“ WHEREFORE, the challenged Orders are hereby annulled and set aside. This resolution is
immediately executory. No costs.”

RATIO:

It is the fiscal who is given by law "direction and control" of all criminal actions. It is he who
initiates all prosecutions in the name of the People of the Philippines, by information or complaint,
against all persons who appear to be responsible for the offense involved. It is he (or other public
prosecutor), therefore, who is primarily responsible for ascertaining through a preliminary inquiry
or proceeding "whether there is reasonable ground to believe that an offense has been committed
and the accused is probably guilty thereof." That function is not judicial but executive. When a
preliminary investigation is conducted by a judge, the judge performs a non-judicial function, as
an exception to his usual judicial duties. The assignment of that function to judges of inferior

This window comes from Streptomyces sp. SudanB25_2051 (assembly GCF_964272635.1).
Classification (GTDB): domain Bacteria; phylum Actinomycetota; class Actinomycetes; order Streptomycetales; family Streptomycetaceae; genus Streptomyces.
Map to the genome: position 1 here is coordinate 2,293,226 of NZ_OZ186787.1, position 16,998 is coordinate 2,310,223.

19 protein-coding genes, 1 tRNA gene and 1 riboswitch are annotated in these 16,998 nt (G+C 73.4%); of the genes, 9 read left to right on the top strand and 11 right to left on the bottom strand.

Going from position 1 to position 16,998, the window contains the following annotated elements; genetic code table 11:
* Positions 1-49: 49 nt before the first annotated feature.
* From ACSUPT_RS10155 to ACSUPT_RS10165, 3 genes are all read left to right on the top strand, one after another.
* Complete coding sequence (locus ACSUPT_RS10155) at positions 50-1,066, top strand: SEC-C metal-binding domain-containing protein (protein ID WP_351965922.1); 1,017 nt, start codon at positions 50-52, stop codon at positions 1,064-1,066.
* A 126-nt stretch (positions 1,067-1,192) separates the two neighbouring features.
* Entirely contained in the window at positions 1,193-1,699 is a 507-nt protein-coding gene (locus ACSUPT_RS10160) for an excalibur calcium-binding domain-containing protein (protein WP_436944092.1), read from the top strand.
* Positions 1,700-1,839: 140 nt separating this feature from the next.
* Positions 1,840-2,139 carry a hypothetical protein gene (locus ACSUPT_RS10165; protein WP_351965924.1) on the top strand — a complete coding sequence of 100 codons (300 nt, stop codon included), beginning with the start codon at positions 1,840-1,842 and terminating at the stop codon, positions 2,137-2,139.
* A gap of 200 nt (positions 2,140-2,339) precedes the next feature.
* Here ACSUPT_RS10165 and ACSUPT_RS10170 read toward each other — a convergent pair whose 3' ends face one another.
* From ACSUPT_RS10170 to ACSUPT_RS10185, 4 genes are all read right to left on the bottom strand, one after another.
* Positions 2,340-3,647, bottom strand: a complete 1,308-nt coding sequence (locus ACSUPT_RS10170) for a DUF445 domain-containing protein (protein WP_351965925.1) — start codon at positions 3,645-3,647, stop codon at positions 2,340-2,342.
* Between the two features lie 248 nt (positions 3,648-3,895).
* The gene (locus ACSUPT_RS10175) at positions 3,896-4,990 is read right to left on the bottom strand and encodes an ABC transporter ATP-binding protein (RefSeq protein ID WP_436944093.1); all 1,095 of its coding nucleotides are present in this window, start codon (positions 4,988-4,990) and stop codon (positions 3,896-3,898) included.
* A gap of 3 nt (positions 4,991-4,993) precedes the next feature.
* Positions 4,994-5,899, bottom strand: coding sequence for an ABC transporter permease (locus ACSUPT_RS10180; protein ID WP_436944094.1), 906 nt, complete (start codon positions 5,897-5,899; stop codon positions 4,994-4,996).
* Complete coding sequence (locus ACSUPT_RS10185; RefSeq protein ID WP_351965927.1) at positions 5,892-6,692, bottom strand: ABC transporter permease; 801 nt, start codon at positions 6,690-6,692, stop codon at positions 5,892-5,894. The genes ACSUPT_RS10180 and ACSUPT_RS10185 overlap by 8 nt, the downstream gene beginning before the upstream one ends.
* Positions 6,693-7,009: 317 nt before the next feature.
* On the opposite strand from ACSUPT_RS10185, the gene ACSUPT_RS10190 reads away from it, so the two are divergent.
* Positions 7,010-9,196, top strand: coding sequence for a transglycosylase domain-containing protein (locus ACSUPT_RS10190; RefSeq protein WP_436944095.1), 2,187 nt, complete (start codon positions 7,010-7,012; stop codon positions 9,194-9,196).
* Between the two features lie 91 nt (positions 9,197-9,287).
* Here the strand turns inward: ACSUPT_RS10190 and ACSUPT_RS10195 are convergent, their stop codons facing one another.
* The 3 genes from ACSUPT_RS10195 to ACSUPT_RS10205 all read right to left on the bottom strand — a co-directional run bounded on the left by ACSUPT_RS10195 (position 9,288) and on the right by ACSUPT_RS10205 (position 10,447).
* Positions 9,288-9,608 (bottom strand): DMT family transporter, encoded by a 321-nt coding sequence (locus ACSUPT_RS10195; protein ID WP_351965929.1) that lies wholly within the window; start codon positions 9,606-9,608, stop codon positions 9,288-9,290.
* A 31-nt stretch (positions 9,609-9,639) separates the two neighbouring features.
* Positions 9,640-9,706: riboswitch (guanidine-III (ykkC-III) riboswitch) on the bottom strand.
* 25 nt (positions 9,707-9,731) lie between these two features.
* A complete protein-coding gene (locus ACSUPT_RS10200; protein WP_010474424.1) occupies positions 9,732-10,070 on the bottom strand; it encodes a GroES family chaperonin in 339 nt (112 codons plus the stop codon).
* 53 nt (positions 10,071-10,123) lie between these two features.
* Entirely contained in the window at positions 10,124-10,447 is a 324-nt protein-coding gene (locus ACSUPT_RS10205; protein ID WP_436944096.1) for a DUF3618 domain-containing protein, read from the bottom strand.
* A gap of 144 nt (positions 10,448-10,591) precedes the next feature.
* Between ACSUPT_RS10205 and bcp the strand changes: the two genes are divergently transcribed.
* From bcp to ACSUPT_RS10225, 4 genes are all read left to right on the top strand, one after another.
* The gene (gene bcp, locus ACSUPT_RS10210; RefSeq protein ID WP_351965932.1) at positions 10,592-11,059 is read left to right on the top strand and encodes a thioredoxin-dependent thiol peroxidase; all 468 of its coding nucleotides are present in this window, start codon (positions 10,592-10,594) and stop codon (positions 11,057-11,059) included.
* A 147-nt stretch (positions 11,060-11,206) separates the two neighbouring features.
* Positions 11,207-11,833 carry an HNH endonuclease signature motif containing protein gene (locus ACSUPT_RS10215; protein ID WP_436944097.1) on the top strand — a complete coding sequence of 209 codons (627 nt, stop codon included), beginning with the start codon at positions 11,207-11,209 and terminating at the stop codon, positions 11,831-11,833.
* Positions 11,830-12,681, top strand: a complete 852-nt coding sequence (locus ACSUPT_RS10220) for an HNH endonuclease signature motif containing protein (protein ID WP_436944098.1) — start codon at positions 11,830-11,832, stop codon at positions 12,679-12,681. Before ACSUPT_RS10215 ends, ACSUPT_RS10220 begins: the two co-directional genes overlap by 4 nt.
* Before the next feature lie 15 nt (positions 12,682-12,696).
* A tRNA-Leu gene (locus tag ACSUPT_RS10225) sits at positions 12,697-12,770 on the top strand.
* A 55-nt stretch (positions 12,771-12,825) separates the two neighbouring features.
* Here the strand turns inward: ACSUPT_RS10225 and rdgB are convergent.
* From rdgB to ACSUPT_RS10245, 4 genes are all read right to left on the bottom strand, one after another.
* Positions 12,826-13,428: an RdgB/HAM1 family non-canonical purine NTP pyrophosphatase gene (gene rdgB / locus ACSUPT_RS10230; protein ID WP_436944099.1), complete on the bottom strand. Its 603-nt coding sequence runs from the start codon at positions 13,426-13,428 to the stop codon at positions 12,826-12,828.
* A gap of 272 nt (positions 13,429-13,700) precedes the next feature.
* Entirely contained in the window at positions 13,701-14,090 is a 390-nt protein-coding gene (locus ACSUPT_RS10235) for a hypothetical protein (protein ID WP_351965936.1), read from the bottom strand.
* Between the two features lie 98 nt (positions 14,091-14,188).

courts and to a very limited extent to courts of first instance was dictated by "necessity and
practical considerations," and the consequent policy, as SC held in Salta, was that "wherever
there were enough fiscals or prosecutors to conduct preliminary investigations, courts were to
leave that job which is essentially executive to them." It follows that the conclusions derived by a
judge from his own investigation cannot be superior to and conclusively binding on the fiscal or
public prosecutor, in whom that function is principally and more logically lodged. These